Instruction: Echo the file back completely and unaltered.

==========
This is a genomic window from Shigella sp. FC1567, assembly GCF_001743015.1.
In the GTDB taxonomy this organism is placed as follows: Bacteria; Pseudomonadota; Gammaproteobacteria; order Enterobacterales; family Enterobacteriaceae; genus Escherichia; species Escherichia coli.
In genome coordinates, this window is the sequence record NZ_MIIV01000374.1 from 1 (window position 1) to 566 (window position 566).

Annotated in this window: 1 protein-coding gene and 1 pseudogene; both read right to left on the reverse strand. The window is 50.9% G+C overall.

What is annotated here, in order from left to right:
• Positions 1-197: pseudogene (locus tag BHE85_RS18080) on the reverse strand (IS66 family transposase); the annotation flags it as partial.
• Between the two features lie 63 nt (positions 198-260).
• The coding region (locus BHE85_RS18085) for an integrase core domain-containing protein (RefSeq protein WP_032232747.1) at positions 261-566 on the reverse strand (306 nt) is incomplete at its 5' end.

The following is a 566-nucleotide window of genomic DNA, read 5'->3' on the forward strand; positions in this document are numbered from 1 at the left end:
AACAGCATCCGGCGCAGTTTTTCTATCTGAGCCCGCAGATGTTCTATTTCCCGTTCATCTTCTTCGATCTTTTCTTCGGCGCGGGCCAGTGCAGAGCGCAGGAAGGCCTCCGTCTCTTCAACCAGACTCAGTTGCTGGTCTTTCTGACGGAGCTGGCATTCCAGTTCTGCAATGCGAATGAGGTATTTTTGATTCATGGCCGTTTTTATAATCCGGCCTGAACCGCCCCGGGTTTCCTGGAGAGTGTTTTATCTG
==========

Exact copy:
This is a genomic window from Shigella sp. FC1567, assembly GCF_001743015.1.
In the GTDB taxonomy this organism is placed as follows: Bacteria; Pseudomonadota; Gammaproteobacteria; order Enterobacterales; family Enterobacteriaceae; genus Escherichia; species Escherichia coli.
In genome coordinates, this window is the sequence record NZ_MIIV01000374.1 from 1 (window position 1) to 566 (window position 566).

Annotated in this window: 1 protein-coding gene and 1 pseudogene; both read right to left on the reverse strand. The window is 50.9% G+C overall.

What is annotated here, in order from left to right:
• Positions 1-197: pseudogene (locus tag BHE85_RS18080) on the reverse strand (IS66 family transposase); the annotation flags it as partial.
• Between the two features lie 63 nt (positions 198-260).
• The coding region (locus BHE85_RS18085) for an integrase core domain-containing protein (RefSeq protein WP_032232747.1) at positions 261-566 on the reverse strand (306 nt) is incomplete at its 5' end.

The following is a 566-nucleotide window of genomic DNA, read 5'->3' on the forward strand; positions in this document are numbered from 1 at the left end:
AACAGCATCCGGCGCAGTTTTTCTATCTGAGCCCGCAGATGTTCTATTTCCCGTTCATCTTCTTCGATCTTTTCTTCGGCGCGGGCCAGTGCAGAGCGCAGGAAGGCCTCCGTCTCTTCAACCAGACTCAGTTGCTGGTCTTTCTGACGGAGCTGGCATTCCAGTTCTGCAATGCGAATGAGGTATTTTTGATTCATGGCCGTTTTTATAATCCGGCCTGAACCGCCCCGGGTTTCCTGGAGAGTGTTTTATCTG